Over the tax season the news was filled with articles of tax preparers gone bad; individuals and businesses that prepared fraudulent returns and ripped off their clients. But for all the high profile cases, there are preparers explaining to the IRS (and clients) why they didn’t to their due diligence or allowed deductions they knew were wrong. I don’t want to preach but some recent incidents in my office have again shown that the best defense a tax pro has is the ability to say no.
I was lucky when I started out; I worked for a national firm that required all returns be checked by another preparer. Even as I gained experience and tax knowledge, most of my returns were sent to the “checker”. It was good to have another set of eyes on the return and it made me ask questions so that I could explain my decisions to the checker. When I opened my own practice, I occasionally wished I had a checker to run a return by or a boss to hide behind when I had to say “no you can’t take (expense).”
Most clients are great. You explain why an expense isn’t allowed and they except it even if they don’t like it. But they will always be those who will argue with you, make all kinds of rationales why you’re wrong (all the contractors I know take that off on their taxes) and even threaten a little or offer to slip you something under the table. And there are external pressures of having your own bills to pay and not wanting to lose the fee. But if the client won’t back down and let you follow the Code, don’t do the return.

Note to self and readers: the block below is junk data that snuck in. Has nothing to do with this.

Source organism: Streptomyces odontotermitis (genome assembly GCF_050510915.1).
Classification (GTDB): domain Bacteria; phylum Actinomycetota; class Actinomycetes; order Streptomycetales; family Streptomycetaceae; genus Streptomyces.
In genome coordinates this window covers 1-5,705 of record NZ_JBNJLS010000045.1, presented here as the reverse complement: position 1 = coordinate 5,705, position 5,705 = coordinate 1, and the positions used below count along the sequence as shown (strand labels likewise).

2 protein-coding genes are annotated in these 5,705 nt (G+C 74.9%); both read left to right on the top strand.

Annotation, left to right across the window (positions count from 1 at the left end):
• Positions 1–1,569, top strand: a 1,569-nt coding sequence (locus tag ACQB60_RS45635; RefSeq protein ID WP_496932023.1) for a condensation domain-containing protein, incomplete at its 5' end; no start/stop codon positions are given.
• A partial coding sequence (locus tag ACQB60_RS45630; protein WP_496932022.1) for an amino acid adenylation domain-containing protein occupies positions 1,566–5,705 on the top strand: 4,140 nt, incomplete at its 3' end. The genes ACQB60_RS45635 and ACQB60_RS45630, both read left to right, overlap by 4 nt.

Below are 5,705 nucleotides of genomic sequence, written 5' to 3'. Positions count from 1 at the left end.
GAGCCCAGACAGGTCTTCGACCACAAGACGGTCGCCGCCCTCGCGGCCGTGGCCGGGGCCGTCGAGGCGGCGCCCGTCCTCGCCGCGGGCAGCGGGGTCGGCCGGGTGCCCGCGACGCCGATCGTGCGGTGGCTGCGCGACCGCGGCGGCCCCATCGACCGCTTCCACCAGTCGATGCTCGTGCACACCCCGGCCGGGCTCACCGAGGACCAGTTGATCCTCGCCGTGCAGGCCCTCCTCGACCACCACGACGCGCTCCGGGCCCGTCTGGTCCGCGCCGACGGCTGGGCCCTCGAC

I know that it’s hard to lose a client because you chose to follow the rules. And yes, there are a lot of people cheating on their taxes and the chances of getting audited are slim. But some do get caught and you will be the one the client will blame and the IRS will watch more closely. I had a college professor who announced at the first class that he was open to bribes but since he would get caught and lose his livelihood the bribe would have to be big enough to support his family for they rest of his life.
So, the next time a client pushes you to allow something you know isn’t right ask yourself if the gain is worth the worse case scenario.